On Friday morning, I posted a list of five horses I was considering wagering on in the Kentucky Derby. Twenty years ago, I would have bet my top pick, Revolutionary, but I have since learned that picking THE winner in a race is not as important as making money on the race. So, here is how I decided which horses were worthy of a bet.
Revolutionary headed my list with morning line odds of 10-1. The horse left the gate at odds of 6-1. Most folks would consider that a good sign, but the odds were clearly not headed in the direction I was looking for. Therefore, I deemed Revolutionary not worthy of a bet.
Verrazano was second on my list and the second choice of the track odds maker at morning line odds of 4-1 while Goldencents was his third choice at 5-1. As the horses were loading into the gate, both Verrazano and Goldencents were listed at 8-1 on the tote board. I deemed each one worthy of a bet.
Itsmyluckyday was listed at 15-1 on the program, but the odds had deflated to 8-1 by post time. This horse would get no bet from me.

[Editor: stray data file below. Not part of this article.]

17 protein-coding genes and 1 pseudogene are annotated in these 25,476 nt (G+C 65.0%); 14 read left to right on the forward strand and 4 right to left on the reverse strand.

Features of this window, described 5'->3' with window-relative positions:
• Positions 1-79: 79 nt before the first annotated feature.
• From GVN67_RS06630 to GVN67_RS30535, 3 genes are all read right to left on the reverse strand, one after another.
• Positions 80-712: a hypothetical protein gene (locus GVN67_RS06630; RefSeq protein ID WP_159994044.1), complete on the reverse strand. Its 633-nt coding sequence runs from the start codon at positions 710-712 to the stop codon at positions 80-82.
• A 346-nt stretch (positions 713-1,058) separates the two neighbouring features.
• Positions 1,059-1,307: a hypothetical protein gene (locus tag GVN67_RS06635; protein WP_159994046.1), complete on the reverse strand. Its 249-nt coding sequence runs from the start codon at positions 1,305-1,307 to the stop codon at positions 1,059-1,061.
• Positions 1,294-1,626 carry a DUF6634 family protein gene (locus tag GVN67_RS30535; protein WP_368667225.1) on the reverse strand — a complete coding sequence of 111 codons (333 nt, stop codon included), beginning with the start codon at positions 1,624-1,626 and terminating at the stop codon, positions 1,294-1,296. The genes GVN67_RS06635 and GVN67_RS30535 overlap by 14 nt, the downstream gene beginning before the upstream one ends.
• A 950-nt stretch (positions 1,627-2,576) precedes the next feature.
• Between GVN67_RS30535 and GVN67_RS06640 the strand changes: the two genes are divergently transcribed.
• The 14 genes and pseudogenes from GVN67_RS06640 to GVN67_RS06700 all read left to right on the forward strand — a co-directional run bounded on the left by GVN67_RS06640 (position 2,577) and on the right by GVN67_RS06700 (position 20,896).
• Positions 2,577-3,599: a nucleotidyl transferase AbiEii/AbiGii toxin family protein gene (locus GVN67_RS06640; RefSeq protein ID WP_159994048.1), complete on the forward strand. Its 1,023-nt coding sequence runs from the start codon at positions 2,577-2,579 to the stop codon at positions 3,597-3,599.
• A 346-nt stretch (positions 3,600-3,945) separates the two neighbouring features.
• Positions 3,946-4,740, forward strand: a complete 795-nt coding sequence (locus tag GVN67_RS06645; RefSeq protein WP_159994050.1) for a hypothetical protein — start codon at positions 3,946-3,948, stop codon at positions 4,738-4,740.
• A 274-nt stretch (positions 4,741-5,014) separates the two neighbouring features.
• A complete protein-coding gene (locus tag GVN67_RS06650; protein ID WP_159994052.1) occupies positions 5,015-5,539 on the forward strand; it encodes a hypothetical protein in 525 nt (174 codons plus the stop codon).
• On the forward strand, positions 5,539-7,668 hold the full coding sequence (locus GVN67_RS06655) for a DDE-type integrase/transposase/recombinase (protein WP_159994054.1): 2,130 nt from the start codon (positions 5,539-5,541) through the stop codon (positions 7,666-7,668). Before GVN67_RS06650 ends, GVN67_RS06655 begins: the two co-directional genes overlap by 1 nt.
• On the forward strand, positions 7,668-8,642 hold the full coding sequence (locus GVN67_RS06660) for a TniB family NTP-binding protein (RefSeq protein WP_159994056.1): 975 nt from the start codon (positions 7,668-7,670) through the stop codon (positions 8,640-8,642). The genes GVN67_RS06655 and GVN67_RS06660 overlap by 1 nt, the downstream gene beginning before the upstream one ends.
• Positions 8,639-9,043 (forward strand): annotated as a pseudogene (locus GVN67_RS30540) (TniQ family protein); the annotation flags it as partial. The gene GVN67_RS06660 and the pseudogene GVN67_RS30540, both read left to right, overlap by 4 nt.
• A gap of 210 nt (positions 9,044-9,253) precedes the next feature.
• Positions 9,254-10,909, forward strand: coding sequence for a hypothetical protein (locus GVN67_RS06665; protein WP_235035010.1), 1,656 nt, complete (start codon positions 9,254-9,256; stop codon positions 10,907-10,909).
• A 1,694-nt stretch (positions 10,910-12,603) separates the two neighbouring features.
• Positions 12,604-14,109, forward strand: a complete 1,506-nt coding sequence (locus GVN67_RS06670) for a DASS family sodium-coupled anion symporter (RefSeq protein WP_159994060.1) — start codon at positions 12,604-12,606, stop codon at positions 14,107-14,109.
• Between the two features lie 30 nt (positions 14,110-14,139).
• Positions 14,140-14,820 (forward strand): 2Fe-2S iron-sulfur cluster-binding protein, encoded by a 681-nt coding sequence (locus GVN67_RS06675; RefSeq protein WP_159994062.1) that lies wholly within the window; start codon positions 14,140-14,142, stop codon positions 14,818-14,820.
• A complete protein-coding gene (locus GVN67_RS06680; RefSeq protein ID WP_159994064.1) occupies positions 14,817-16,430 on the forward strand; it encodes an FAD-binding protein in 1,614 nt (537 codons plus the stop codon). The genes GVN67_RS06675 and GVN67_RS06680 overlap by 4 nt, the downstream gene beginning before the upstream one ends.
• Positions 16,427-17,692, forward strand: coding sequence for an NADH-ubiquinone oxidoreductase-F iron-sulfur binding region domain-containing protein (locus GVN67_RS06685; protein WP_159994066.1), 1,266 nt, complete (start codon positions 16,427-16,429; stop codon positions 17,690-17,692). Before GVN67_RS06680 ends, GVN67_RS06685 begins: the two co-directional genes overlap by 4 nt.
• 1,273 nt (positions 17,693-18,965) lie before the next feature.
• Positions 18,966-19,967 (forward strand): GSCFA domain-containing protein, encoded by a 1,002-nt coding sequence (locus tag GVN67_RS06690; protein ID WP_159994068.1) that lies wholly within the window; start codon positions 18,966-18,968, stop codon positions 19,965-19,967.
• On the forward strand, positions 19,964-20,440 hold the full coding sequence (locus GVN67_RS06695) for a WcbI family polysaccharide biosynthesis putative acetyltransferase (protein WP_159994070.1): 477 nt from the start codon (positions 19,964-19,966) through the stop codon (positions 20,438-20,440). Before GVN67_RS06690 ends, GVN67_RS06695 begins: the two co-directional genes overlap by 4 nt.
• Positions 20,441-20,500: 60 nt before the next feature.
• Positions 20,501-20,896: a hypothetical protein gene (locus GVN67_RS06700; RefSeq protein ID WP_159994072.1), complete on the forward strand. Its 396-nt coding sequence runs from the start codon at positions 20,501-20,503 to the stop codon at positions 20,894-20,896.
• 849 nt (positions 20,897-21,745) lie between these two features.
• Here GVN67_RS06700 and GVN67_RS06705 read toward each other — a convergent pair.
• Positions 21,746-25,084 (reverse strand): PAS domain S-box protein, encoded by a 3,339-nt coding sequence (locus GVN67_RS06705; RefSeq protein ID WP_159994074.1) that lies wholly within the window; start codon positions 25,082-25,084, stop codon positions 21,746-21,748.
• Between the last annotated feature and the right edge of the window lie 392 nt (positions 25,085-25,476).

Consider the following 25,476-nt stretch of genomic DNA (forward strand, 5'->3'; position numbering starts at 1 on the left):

Orb, the morning line favorite, opened at 7-2 and closed at 5-1. While the odds were not as high as I would have liked, they did fit my basic criteria. This horse was definitely worthy of a bet.
Normally, I would have passed this race as being too contentious, and I would not have made a bet. However, this race did not have the typical six to eight horse field. There were nineteen horses headed to post, making for an abnormal situation. So, I was faced with a dilemma. What should I do?
It was time for some basic math. If I bet all three horses I deemed worthy of a bet, and one of them won, I would see a return of at least $12.00. If neither horse won, I would be out $6.00.
Since making money from wagering on horse races is a numbers games, there was only one Logical Choice — bet all three horses to win.
As you likely know by now, Orb won the race and paid $12.80 for every $2 Win ticket, and I more than doubled my money on the race.